Events, News & Blog

Rail History Bike Tour

Join EcoRing for a socially distanced cycling fundraiser ride along the historic route of the North Pacific Coast Railroad.

About this Event

Learn the colorful history of the narrow-gauge steam-powered North Pacific Coast Railroad as we ride its route near the Russian River and beneath the redwoods.  Compare historic photos with the present day conditions and dream of a future trail.  This event is a fundraiser to support our advocacy to convert the original right-of-way to a multi-use pathway.

March 28, 2021:  Route guided by Rick Coates: Duncans Mills to Occidental and back

https://www.strava.com/routes/2801657263824934144

Advanced Route guided by Sara Baughn: Duncans Mills to Occidental– loop to ocean/Highway 1 and back to Duncans Mills on River Rd

https://www.strava.com/routes/2801657646457293152

Ride with Rick Coates, Environmentalist of the Year, to learn more about the railroad and EcoRing’s proposed 84-mile Sonoma Marin Adventure Trail.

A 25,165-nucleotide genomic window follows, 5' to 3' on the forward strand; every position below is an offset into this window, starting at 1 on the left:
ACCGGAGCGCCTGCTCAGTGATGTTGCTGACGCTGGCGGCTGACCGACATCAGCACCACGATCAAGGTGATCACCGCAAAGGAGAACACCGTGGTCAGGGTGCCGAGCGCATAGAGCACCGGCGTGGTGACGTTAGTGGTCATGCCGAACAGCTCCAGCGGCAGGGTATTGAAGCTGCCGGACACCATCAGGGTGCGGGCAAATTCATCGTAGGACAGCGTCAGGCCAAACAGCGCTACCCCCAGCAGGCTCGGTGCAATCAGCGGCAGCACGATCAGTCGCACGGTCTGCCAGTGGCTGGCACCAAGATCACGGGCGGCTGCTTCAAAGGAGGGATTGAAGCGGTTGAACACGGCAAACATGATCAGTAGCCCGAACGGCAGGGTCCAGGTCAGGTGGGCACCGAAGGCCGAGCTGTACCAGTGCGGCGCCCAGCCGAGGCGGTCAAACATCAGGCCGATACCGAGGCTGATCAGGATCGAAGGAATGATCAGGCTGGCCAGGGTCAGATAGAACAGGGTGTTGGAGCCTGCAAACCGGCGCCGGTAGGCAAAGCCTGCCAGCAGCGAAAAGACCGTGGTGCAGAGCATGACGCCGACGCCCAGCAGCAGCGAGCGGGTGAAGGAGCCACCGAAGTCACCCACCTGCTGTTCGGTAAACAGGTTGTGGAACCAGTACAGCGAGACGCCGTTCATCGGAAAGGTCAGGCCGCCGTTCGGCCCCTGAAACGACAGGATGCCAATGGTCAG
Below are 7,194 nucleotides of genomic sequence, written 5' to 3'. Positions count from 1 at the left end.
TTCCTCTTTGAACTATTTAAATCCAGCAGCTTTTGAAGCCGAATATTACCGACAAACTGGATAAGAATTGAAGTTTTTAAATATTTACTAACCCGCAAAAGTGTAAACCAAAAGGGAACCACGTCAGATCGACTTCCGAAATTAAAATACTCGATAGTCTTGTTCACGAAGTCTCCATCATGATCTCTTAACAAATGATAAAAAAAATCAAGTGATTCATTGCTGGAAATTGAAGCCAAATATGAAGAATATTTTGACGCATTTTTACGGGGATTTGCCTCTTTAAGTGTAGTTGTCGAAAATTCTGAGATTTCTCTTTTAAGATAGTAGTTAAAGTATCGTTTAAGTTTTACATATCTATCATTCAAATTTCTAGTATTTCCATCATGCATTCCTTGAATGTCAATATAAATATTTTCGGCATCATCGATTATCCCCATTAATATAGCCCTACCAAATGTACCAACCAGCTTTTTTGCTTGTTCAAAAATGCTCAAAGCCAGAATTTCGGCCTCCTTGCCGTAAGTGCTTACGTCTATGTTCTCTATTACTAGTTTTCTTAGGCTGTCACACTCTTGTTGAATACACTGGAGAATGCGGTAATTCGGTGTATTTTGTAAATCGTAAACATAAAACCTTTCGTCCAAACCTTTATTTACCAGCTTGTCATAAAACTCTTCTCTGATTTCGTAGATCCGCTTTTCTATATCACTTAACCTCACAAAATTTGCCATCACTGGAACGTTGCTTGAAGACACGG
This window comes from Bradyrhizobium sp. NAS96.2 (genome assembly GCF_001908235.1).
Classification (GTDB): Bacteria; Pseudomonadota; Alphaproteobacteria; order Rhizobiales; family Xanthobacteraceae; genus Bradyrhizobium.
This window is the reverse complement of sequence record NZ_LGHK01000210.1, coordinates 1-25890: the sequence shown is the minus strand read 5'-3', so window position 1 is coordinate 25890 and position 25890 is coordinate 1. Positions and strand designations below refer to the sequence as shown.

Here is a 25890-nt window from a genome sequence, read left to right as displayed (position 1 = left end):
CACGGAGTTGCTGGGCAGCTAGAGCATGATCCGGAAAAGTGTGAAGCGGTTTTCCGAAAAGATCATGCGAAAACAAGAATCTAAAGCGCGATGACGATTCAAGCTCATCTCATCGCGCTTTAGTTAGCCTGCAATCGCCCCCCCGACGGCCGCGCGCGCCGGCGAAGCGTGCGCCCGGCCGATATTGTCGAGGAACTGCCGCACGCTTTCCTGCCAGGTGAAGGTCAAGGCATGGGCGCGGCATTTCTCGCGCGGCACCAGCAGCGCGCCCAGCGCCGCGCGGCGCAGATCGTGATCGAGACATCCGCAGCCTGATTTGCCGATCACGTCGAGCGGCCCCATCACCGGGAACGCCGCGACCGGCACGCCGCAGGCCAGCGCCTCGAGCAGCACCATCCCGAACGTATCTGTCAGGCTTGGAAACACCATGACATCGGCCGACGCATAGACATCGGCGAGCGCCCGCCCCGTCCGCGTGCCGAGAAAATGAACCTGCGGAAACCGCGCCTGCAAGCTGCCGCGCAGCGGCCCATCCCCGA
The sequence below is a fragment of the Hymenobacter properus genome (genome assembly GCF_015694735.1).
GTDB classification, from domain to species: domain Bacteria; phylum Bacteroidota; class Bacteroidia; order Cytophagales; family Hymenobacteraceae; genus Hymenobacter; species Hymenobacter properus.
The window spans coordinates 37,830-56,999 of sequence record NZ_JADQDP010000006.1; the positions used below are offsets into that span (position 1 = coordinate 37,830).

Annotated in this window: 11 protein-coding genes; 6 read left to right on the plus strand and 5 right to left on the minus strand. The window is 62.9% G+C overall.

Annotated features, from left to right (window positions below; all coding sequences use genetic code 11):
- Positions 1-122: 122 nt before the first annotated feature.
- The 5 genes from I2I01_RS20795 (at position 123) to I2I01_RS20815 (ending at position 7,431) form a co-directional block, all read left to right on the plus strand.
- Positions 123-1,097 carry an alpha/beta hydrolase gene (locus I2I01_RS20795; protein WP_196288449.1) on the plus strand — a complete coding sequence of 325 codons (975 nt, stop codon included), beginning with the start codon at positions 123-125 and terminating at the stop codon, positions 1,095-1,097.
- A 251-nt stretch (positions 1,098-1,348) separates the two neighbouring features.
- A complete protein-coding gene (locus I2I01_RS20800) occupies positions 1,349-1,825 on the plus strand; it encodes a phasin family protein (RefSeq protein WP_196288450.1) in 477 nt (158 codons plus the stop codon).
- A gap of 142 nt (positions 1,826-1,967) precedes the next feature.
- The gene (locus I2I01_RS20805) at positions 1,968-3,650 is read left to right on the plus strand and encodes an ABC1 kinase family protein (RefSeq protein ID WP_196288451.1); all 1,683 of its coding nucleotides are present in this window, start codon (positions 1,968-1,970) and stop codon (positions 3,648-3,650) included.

Get your tickets here.

Pastries and coffee available Duncans Mills.  Buy your own lunch in Occidental or bring a sack lunch.  Bring your own bike and helmet or rental bikes are available starting at $40 through Getaway Adventures.  Make bike reservation two weeks in advance by calling our partner Getaway Adventures at (800) 499-2453.

Sonoma Marin Adventure Trail

Electric Cars Could Rule the Road Sooner Than You Think

Photo by Kate Konstantinova on Unsplash

By Mel Barnard

Fewer than 1% of cars currently on the road are electric. However, even with automakers building and selling more electric vehicles, by 2035, only 13% of vehicles are predicted to be electric. Without policy changes, most vehicles will likely run on gasoline even during the midpoint of the century.

To be carbon neutral by 2050, drastic action is needed to turn over and retire the fleet of gas-powered vehicles already on the market. For example, one policy might include buying back and scrapping older cars in use. Policymakers could also focus on electrifying ride-sharing programs like Uber and Lyft which tend to retire automobiles sooner, or offer rebates to turn in older cars for newer, more fuel-efficient models. Still, these trade-in programs have historically been proven to be less efficient than something like a carbon tax.

One of the best opportunities for change is in improving public infrastructure. Expanding public transit and encouraging biking and walking, particularly in cities, seems to be an excellent, nonpartisan way of decreasing carbon emissions.

Read more at the New York Times

“It’s About Time” Executive Order Mandating Mask-Use on Transportation

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Photo by Sergey Zolkin on Unsplash

By Mel Barnard